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How to Ask for a Raise

Tips to Help You Ask for a Raise

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You feel you deserve a higher salary but should you ask for a raise? Let's look at the facts: You're long overdue for a raise. Your boss hasn't exactly been forthcoming with one. Clearly, sitting around and waiting for your boss to give you a raise hasn't worked so far. What are you waiting for? It's time to ask for a raise. Here are some tips to help you do that.

 

  1. Find Out How Much Others Working in Your Field are Earning
    The first thing you should do before you ask for a raise is learn about typical salaries in your field. You can get this information by using salary calculator tools like Salary.com and looking at salary surveys. If you belong to a professional association, check with it to see if it has salary information available. Begin by looking at the organization's Web Site.

     

  2. Figure Out How Much You Can Earn
    Salary calculators and surveys generally present you with a range of salaries. You must determine where you should fit into this range. To do this, consider the number of years you've been working in the field and the length of time you've worked for your current employer.

     

  3. Evaluate the Financial Health of Your Employer
    If your employer is having financial problems this is not the right time to ask for a raise. As an employee, you are probably aware of your company's financial health, but don't rely on the office grapevine alone. Do some company research, which includes looking at financial reports and following business news.

     

  4. Prepare Your Argument
    You really shouldn't approach asking your boss for a raise as an argument, but you may have to make your case. Think of it as selling yourself just as you would do if you were trying to get a prospective employer to hire you. Make a list of all the things you've accomplished for the employer. Start with the most recent accomplishments and work your way backwards. Also make a list of your relevant skills — the things that make you successful at doing your job.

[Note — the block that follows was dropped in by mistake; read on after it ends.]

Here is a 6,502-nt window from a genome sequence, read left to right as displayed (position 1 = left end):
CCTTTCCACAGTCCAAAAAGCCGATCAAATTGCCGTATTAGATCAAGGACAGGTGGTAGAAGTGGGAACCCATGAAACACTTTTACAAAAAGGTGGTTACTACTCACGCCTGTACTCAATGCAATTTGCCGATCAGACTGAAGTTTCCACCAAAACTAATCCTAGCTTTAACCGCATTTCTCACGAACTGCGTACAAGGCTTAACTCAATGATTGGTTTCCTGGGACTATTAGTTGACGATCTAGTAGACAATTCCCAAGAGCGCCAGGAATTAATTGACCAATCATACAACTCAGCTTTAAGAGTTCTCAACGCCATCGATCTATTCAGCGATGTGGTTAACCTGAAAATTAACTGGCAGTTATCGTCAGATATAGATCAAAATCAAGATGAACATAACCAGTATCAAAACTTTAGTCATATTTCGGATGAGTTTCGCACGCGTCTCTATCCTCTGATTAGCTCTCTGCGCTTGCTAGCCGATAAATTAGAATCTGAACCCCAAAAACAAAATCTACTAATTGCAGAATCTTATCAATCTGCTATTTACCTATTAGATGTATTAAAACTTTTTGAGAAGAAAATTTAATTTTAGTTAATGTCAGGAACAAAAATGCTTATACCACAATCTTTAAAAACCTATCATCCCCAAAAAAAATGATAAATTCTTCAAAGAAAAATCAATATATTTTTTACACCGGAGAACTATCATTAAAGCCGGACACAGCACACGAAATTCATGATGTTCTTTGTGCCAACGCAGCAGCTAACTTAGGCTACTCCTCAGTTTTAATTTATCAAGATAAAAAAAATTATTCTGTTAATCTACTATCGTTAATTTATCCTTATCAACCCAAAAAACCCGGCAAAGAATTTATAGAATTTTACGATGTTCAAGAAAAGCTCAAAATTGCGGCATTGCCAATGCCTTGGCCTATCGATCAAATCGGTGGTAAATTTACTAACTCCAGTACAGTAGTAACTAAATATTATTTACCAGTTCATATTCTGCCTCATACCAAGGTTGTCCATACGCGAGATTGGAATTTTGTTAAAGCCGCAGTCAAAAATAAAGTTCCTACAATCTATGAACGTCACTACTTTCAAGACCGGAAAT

5. Decide What You Will Do if You Get Turned Down or Don't Get the Raise You Want
    Before you walk into your boss's office to ask for a raise think about what you will do if she says "no" or agrees to give you a raise that is much smaller than the one you want. Will you quit your job or will you wait a while and then ask for a raise at a later date? Your answer may depend on what your boss says. For example, has she turned you down because of your performance? If so, ask yourself if her criticisms are valid. If they are, think about what changes you can make. If they aren't, you may want to go where you are appreciated. If there is some other reason you were turned down, talk to your boss to find out if she expects the situation to change. If she does, find out when you can talk about this again.

     

  6. Set Up an Appointment to Talk to Your Boss
    Show your boss how serious you are about asking for a raise. Treat this as a business meeting. Set up a time to meet with your boss. Don't discuss your raise with him by email, at the water cooler, or by telephone (unless you and your boss don't work at the same location).

     

  7. Present Your Case
    Your boss may agree to give you a raise immediately. You may have to do nothing more than ask her for one. Wouldn't that be nice? If that doesn't happen you may have to do more to convince your boss you should get a raise. Present the material you gathered earlier, including the typical salaries in your field and your accomplishments.

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